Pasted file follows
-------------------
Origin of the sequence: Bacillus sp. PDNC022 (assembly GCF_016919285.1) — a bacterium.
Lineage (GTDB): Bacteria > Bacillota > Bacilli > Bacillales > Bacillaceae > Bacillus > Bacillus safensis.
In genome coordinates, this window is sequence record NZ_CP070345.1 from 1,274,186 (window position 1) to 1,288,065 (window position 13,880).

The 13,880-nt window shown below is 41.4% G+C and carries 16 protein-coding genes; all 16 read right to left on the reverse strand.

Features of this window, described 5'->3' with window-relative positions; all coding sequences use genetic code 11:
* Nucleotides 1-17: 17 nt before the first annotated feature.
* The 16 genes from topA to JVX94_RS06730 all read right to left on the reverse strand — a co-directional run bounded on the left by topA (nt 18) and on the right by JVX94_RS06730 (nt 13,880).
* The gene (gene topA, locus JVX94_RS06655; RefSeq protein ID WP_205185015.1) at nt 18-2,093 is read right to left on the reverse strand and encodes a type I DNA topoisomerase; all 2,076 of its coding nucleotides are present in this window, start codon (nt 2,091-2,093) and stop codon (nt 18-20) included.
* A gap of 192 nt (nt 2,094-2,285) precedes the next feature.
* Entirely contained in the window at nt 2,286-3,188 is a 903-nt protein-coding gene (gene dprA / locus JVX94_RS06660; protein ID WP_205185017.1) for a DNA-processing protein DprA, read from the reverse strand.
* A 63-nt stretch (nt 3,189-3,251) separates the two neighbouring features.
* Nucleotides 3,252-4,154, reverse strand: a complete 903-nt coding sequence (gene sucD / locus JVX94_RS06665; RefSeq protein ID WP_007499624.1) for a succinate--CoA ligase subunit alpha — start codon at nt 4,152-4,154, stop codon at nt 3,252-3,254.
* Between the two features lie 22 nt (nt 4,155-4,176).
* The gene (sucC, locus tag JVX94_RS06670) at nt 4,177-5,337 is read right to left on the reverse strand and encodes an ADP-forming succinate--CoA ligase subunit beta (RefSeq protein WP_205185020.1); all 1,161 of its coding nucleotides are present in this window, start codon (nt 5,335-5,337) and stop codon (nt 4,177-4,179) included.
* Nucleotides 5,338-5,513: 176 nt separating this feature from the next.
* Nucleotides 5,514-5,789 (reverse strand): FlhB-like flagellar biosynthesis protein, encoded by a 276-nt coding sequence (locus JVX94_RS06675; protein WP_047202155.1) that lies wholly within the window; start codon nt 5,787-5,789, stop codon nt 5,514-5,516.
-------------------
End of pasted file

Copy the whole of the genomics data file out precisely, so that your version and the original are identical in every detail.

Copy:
Origin of the sequence: Bacillus sp. PDNC022 (assembly GCF_016919285.1) — a bacterium.
Lineage (GTDB): Bacteria > Bacillota > Bacilli > Bacillales > Bacillaceae > Bacillus > Bacillus safensis.
In genome coordinates, this window is sequence record NZ_CP070345.1 from 1,274,186 (window position 1) to 1,288,065 (window position 13,880).

The 13,880-nt window shown below is 41.4% G+C and carries 16 protein-coding genes; all 16 read right to left on the reverse strand.

Features of this window, described 5'->3' with window-relative positions; all coding sequences use genetic code 11:
* Nucleotides 1-17: 17 nt before the first annotated feature.
* The 16 genes from topA to JVX94_RS06730 all read right to left on the reverse strand — a co-directional run bounded on the left by topA (nt 18) and on the right by JVX94_RS06730 (nt 13,880).
* The gene (gene topA, locus JVX94_RS06655; RefSeq protein ID WP_205185015.1) at nt 18-2,093 is read right to left on the reverse strand and encodes a type I DNA topoisomerase; all 2,076 of its coding nucleotides are present in this window, start codon (nt 2,091-2,093) and stop codon (nt 18-20) included.
* A gap of 192 nt (nt 2,094-2,285) precedes the next feature.
* Entirely contained in the window at nt 2,286-3,188 is a 903-nt protein-coding gene (gene dprA / locus JVX94_RS06660; protein ID WP_205185017.1) for a DNA-processing protein DprA, read from the reverse strand.
* A 63-nt stretch (nt 3,189-3,251) separates the two neighbouring features.
* Nucleotides 3,252-4,154, reverse strand: a complete 903-nt coding sequence (gene sucD / locus JVX94_RS06665; RefSeq protein ID WP_007499624.1) for a succinate--CoA ligase subunit alpha — start codon at nt 4,152-4,154, stop codon at nt 3,252-3,254.
* Between the two features lie 22 nt (nt 4,155-4,176).
* The gene (sucC, locus tag JVX94_RS06670) at nt 4,177-5,337 is read right to left on the reverse strand and encodes an ADP-forming succinate--CoA ligase subunit beta (RefSeq protein WP_205185020.1); all 1,161 of its coding nucleotides are present in this window, start codon (nt 5,335-5,337) and stop codon (nt 4,177-4,179) included.
* Nucleotides 5,338-5,513: 176 nt separating this feature from the next.
* Nucleotides 5,514-5,789 (reverse strand): FlhB-like flagellar biosynthesis protein, encoded by a 276-nt coding sequence (locus JVX94_RS06675; protein WP_047202155.1) that lies wholly within the window; start codon nt 5,787-5,789, stop codon nt 5,514-5,516.